The Importance of a Fresh Start: A Review of Melena’s Jubilee

Yesterday Melena forgot to put her toys away, and they set off a chain reaction that left Gramma’s friend slightly injured and Mama’s favorite vase broken. But when she wakes up, she has “a song in my heart” because all is forgiven. Surrounded by her loving family, she cleans her room and helps her mother repair the vase. Then she decides to continue her “Fresh Start Day” by forgiving her brother for hitting her the week before, helping her best friend, Helen, whose sidewalk chalk drawing was washed away in the rain, and not insisting that another friend, Gavin, pay back the dollar that he owes her. In the end, the friends pool their money and share a hot fudge sundae and the joy of being together.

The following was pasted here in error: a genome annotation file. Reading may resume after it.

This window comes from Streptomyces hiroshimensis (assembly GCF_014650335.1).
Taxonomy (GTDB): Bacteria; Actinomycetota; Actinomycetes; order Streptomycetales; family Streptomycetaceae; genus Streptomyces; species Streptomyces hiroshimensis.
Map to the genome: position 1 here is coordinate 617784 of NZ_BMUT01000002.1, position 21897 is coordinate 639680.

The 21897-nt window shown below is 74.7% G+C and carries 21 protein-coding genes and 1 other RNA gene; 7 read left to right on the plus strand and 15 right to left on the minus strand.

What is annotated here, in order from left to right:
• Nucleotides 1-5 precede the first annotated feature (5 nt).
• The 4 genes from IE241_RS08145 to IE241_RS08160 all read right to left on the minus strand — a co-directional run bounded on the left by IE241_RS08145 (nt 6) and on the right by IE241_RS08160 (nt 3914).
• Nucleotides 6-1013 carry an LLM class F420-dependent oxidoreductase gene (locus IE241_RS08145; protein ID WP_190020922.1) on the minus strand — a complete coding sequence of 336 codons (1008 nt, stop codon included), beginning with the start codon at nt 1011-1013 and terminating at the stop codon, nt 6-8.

Through Melena, who is African American, and her diverse friends, Zetta Elliott introduces the concept of jubilee—the forgiving of mistakes and debts—to young children. Readers can relate to the situations she presents, from what happens when one fails to put toys away to the “fresh start” that comes to sidewalks and gardens after a hard rain. The Author’s Note connects personal experiences of fresh starts to the significance of Jubilee in the lives of enslaved and emancipated African Americans in the nineteenth century, making this book an excellent choice for elementary school teachers and librarians seeking stories that introduce concepts in social studies. Aaron Boyd’s colorful, realistic illustrations express the love of family and bonds of friendship conveyed in the text of Melena’s Jubilee.

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